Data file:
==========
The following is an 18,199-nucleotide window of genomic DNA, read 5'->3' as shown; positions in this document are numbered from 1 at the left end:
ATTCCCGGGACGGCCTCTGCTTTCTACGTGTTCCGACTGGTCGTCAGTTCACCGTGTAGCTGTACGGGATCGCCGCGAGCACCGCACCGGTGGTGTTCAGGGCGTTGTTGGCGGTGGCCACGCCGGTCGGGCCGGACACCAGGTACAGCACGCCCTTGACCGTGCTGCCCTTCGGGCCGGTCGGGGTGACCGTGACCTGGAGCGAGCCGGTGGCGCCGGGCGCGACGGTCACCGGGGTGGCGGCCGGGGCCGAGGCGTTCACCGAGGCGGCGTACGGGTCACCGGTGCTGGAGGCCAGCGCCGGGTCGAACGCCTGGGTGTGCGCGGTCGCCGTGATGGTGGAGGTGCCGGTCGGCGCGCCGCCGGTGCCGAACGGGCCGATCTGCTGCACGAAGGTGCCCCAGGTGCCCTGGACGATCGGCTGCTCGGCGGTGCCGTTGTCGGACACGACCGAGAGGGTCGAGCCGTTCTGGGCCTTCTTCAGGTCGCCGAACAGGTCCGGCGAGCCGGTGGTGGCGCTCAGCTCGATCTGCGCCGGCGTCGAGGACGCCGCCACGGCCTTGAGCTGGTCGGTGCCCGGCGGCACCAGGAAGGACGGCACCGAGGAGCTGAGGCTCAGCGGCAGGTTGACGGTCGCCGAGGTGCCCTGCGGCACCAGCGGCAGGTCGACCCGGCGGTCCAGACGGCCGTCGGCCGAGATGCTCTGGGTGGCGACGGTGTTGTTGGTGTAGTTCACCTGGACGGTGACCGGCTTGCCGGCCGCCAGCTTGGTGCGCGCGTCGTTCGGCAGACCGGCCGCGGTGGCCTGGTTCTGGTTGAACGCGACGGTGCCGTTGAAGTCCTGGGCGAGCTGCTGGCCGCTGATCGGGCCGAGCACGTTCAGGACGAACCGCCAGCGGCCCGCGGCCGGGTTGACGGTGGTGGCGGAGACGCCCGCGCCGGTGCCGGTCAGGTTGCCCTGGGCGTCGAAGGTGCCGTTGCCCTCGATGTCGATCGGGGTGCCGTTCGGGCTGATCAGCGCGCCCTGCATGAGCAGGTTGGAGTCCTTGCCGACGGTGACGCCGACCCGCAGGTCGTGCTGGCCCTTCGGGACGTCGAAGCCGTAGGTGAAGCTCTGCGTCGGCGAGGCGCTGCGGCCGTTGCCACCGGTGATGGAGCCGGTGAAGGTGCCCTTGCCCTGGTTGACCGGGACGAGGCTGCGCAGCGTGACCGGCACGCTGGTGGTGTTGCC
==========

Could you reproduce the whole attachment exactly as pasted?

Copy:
The following is an 18,199-nucleotide window of genomic DNA, read 5'->3' as shown; positions in this document are numbered from 1 at the left end:
ATTCCCGGGACGGCCTCTGCTTTCTACGTGTTCCGACTGGTCGTCAGTTCACCGTGTAGCTGTACGGGATCGCCGCGAGCACCGCACCGGTGGTGTTCAGGGCGTTGTTGGCGGTGGCCACGCCGGTCGGGCCGGACACCAGGTACAGCACGCCCTTGACCGTGCTGCCCTTCGGGCCGGTCGGGGTGACCGTGACCTGGAGCGAGCCGGTGGCGCCGGGCGCGACGGTCACCGGGGTGGCGGCCGGGGCCGAGGCGTTCACCGAGGCGGCGTACGGGTCACCGGTGCTGGAGGCCAGCGCCGGGTCGAACGCCTGGGTGTGCGCGGTCGCCGTGATGGTGGAGGTGCCGGTCGGCGCGCCGCCGGTGCCGAACGGGCCGATCTGCTGCACGAAGGTGCCCCAGGTGCCCTGGACGATCGGCTGCTCGGCGGTGCCGTTGTCGGACACGACCGAGAGGGTCGAGCCGTTCTGGGCCTTCTTCAGGTCGCCGAACAGGTCCGGCGAGCCGGTGGTGGCGCTCAGCTCGATCTGCGCCGGCGTCGAGGACGCCGCCACGGCCTTGAGCTGGTCGGTGCCCGGCGGCACCAGGAAGGACGGCACCGAGGAGCTGAGGCTCAGCGGCAGGTTGACGGTCGCCGAGGTGCCCTGCGGCACCAGCGGCAGGTCGACCCGGCGGTCCAGACGGCCGTCGGCCGAGATGCTCTGGGTGGCGACGGTGTTGTTGGTGTAGTTCACCTGGACGGTGACCGGCTTGCCGGCCGCCAGCTTGGTGCGCGCGTCGTTCGGCAGACCGGCCGCGGTGGCCTGGTTCTGGTTGAACGCGACGGTGCCGTTGAAGTCCTGGGCGAGCTGCTGGCCGCTGATCGGGCCGAGCACGTTCAGGACGAACCGCCAGCGGCCCGCGGCCGGGTTGACGGTGGTGGCGGAGACGCCCGCGCCGGTGCCGGTCAGGTTGCCCTGGGCGTCGAAGGTGCCGTTGCCCTCGATGTCGATCGGGGTGCCGTTCGGGCTGATCAGCGCGCCCTGCATGAGCAGGTTGGAGTCCTTGCCGACGGTGACGCCGACCCGCAGGTCGTGCTGGCCCTTCGGGACGTCGAAGCCGTAGGTGAAGCTCTGCGTCGGCGAGGCGCTGCGGCCGTTGCCACCGGTGATGGAGCCGGTGAAGGTGCCCTTGCCCTGGTTGACCGGGACGAGGCTGCGCAGCGTGACCGGCACGCTGGTGGTGTTGCC